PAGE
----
The onset of labour can be a very daunting prospect for any expectant parent. One factor that contributes largely to the nervousness and apprehension that women can feel is the fear of the unknown. Below is a guide on what to look out for, signs that you may be going in to labour and what to do about it.
Unlike you may see in the movies or on television, contractions very rarely come on strong and fast without a gradual build-up beforehand, particularly with your first baby. Contractions often start as lower abdominal period-like discomfort or backache. At the same time you may notice your abdomen has gone very hard. The pain progress from a dull ache to period pain to strong period pain and then will be felt across your entire abdomen. It is not uncommon for the backache to remain throughout the labour. Having said that, many women experience no backache at all.
Rupture of the Membranes (Waters breaking)
Sometimes it is not entirely obvious that the waters have broken. Women can experience anything in the range of a large dramatic gush of water from the vagina to a small trickle only. If you think you waters have broken or if you are unsure, it is important to put a maternity pad on and contact your caregiver straight away. They will ask you some questions including the colour and amount of fluid. Clear and pink are normal. Tell your health professional if the fluid is yellow or green. You may or may not already be having contractions when your waters break however most women will go into labour within 24hrs of your waters breaking.
Pre-labour or the latent phase of labour can last anything from an hour or two to several days. Contractions are often irregular and uncomfortable but not distressing. This can be exhausting more than anything else. As long as the waters are not broken and your baby is moving normally and you are feeling otherwise well, the most important thing is to make yourself as comfortable as possible and be patient for established labour to commence. Remember that although labour is not established, these contractions are moving your baby down and making your cervix favourable for labour.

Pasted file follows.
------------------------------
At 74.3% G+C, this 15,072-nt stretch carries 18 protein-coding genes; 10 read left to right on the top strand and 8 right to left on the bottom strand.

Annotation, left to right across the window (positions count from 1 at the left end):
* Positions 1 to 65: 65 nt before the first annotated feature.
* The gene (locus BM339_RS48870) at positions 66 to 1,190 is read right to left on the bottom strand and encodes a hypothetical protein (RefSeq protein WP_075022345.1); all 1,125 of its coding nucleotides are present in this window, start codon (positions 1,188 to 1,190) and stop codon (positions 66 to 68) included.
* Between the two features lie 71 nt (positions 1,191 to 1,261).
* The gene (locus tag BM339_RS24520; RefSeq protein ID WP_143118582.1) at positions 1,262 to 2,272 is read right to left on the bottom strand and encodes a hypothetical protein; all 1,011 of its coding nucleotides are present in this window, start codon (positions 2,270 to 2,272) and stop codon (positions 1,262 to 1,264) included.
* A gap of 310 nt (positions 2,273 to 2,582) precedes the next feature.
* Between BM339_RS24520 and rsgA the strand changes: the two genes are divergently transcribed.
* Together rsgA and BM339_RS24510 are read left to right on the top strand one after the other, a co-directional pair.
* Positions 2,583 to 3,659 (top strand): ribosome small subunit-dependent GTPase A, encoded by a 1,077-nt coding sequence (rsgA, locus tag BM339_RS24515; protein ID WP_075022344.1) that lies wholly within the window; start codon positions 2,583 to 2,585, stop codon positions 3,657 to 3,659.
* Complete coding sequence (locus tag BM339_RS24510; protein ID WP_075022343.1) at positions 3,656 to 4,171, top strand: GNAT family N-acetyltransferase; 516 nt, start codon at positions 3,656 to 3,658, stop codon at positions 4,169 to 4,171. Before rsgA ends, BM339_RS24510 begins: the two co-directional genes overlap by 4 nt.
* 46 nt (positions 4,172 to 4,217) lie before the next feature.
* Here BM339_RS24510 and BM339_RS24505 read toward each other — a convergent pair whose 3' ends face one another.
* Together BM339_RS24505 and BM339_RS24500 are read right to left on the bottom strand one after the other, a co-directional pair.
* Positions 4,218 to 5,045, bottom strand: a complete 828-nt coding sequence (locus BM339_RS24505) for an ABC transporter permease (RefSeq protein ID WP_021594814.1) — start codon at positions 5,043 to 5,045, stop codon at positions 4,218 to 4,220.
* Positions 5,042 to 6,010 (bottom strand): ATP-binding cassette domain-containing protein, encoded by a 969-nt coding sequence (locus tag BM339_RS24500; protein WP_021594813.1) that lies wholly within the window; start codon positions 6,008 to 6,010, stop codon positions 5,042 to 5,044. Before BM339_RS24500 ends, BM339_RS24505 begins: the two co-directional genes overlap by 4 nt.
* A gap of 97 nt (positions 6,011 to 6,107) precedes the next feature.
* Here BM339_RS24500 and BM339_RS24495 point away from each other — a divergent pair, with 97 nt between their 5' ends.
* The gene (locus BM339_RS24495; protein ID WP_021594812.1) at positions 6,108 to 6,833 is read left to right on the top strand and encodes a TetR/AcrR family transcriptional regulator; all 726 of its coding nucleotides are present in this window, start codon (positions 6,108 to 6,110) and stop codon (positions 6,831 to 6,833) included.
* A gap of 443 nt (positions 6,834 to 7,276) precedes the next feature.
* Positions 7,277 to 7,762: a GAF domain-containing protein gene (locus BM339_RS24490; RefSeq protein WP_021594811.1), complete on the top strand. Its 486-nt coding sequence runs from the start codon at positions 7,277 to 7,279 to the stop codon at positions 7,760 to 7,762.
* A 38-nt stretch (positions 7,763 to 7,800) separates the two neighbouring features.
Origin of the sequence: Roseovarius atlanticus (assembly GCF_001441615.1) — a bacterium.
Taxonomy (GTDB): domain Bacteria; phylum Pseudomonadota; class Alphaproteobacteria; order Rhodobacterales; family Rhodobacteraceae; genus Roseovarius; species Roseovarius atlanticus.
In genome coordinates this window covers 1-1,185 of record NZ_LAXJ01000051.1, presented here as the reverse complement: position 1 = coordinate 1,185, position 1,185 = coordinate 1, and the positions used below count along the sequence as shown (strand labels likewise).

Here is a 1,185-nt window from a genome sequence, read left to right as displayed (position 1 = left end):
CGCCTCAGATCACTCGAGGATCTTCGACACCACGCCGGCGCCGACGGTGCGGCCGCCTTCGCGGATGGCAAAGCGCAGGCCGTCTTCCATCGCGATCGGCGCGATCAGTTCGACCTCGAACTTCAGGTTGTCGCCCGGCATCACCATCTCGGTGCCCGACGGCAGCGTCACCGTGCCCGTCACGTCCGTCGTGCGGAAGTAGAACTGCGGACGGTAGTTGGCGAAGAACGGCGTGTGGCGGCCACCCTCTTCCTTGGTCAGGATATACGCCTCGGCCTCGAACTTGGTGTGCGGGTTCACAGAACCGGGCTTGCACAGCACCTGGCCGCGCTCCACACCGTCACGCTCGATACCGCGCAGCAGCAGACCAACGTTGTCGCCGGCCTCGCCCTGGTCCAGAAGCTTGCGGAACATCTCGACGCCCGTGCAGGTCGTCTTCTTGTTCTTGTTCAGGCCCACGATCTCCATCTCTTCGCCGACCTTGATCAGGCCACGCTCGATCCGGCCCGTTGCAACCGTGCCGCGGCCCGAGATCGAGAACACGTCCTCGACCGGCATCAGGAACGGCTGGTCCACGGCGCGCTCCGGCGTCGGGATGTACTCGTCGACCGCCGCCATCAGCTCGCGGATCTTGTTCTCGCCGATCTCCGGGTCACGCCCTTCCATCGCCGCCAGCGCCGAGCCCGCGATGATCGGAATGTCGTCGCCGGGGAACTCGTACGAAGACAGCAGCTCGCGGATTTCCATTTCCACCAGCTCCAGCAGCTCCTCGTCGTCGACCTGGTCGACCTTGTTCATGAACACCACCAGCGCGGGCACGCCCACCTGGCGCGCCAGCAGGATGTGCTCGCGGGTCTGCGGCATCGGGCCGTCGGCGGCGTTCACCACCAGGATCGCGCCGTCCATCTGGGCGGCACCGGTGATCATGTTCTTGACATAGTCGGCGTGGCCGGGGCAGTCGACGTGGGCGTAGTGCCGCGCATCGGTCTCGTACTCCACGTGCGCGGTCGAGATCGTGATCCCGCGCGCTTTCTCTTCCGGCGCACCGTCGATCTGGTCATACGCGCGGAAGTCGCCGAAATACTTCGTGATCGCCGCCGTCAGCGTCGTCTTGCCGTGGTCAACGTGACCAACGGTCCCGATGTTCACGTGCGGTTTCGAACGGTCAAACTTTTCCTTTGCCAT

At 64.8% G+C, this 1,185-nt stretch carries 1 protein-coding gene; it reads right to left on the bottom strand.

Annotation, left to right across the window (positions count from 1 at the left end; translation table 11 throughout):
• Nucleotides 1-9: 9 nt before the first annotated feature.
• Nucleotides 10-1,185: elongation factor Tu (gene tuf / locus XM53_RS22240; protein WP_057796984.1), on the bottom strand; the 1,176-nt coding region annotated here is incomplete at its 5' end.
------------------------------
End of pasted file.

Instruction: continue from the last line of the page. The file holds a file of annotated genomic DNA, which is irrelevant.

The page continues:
Established labour is defined as strong, regular and painful contractions. Contractions in established labour should be 3-5 minutes apart, lasting 40-60 seconds and be very painful. You often will not need clarification that you are in established labour, you will know without being told!
What to do next…
- If you think your labour has begun, you should inform your midwife/labour ward/obstetrician.
- Paracetamol is safe and effective in the early stages of labour.
- Try to ignore the contractions for as long as possible and get on with your day or try to sleep. It can be very exhausting to time the contractions from the moment they start. They can stop and start several times before labour really establishes.
- Relax! This is important. Stress hormones counteract the work of the contractions. The more relaxed you are, the more blood flow is directed to the uterus to allow regular effective contractions thus progressing labour.
- Water immersion. The bath allows you to relax. A shower may do the same. Having a shower is also an optimal position for allowing baby’s head to descend.
- Have your bag packed and ready to go to hospital.
- There are no rules about when to come to hospital. Ideally contractions should be 3-5 minutes apart however if you are not coping at home then you should discuss with your health professional about coming to hospital. If you are happy at home then you are probably safe to stay at home longer.
- AND MOST IMPORTANTLY… BE EXCITED!! YOUR BABY IS ON THE WAY!
Remember that if you have had any pregnancy complications or concerns then this standard advice may not be appropriate for you. If this is the case or if you are less than 37 weeks then it is important to let your caregiver know if you are experiencing any pain.
This advice is not aimed at replacing advice given to you by your health professional. If you have any questions or concerns it is important to discuss them with your main caregiver during pregnancy.